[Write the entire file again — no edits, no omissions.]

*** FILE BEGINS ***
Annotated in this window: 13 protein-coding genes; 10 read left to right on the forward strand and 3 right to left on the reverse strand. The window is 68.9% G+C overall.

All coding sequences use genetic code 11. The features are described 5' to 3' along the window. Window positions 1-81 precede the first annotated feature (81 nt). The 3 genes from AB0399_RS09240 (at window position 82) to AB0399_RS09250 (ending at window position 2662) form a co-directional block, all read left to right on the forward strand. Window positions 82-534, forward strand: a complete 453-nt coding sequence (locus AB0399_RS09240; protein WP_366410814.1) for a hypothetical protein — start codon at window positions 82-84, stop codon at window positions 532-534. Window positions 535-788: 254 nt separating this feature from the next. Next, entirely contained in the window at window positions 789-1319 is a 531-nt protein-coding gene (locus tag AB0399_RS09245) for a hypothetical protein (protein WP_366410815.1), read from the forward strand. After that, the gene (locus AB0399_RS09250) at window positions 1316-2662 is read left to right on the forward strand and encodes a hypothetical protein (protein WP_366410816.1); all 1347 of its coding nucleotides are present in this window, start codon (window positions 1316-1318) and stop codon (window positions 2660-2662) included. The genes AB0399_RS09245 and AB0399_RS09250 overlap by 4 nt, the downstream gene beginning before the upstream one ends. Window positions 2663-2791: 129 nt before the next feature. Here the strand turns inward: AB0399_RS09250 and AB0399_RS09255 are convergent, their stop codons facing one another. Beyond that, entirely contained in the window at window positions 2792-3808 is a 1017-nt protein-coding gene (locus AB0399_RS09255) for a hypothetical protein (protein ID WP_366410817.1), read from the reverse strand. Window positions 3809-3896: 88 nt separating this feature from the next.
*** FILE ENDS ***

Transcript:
Annotated in this window: 13 protein-coding genes; 10 read left to right on the forward strand and 3 right to left on the reverse strand. The window is 68.9% G+C overall.

All coding sequences use genetic code 11. The features are described 5' to 3' along the window. Window positions 1-81 precede the first annotated feature (81 nt). The 3 genes from AB0399_RS09240 (at window position 82) to AB0399_RS09250 (ending at window position 2662) form a co-directional block, all read left to right on the forward strand. Window positions 82-534, forward strand: a complete 453-nt coding sequence (locus AB0399_RS09240; protein WP_366410814.1) for a hypothetical protein — start codon at window positions 82-84, stop codon at window positions 532-534. Window positions 535-788: 254 nt separating this feature from the next. Next, entirely contained in the window at window positions 789-1319 is a 531-nt protein-coding gene (locus tag AB0399_RS09245) for a hypothetical protein (protein WP_366410815.1), read from the forward strand. After that, the gene (locus AB0399_RS09250) at window positions 1316-2662 is read left to right on the forward strand and encodes a hypothetical protein (protein WP_366410816.1); all 1347 of its coding nucleotides are present in this window, start codon (window positions 1316-1318) and stop codon (window positions 2660-2662) included. The genes AB0399_RS09245 and AB0399_RS09250 overlap by 4 nt, the downstream gene beginning before the upstream one ends. Window positions 2663-2791: 129 nt before the next feature. Here the strand turns inward: AB0399_RS09250 and AB0399_RS09255 are convergent, their stop codons facing one another. Beyond that, entirely contained in the window at window positions 2792-3808 is a 1017-nt protein-coding gene (locus AB0399_RS09255) for a hypothetical protein (protein ID WP_366410817.1), read from the reverse strand. Window positions 3809-3896: 88 nt separating this feature from the next.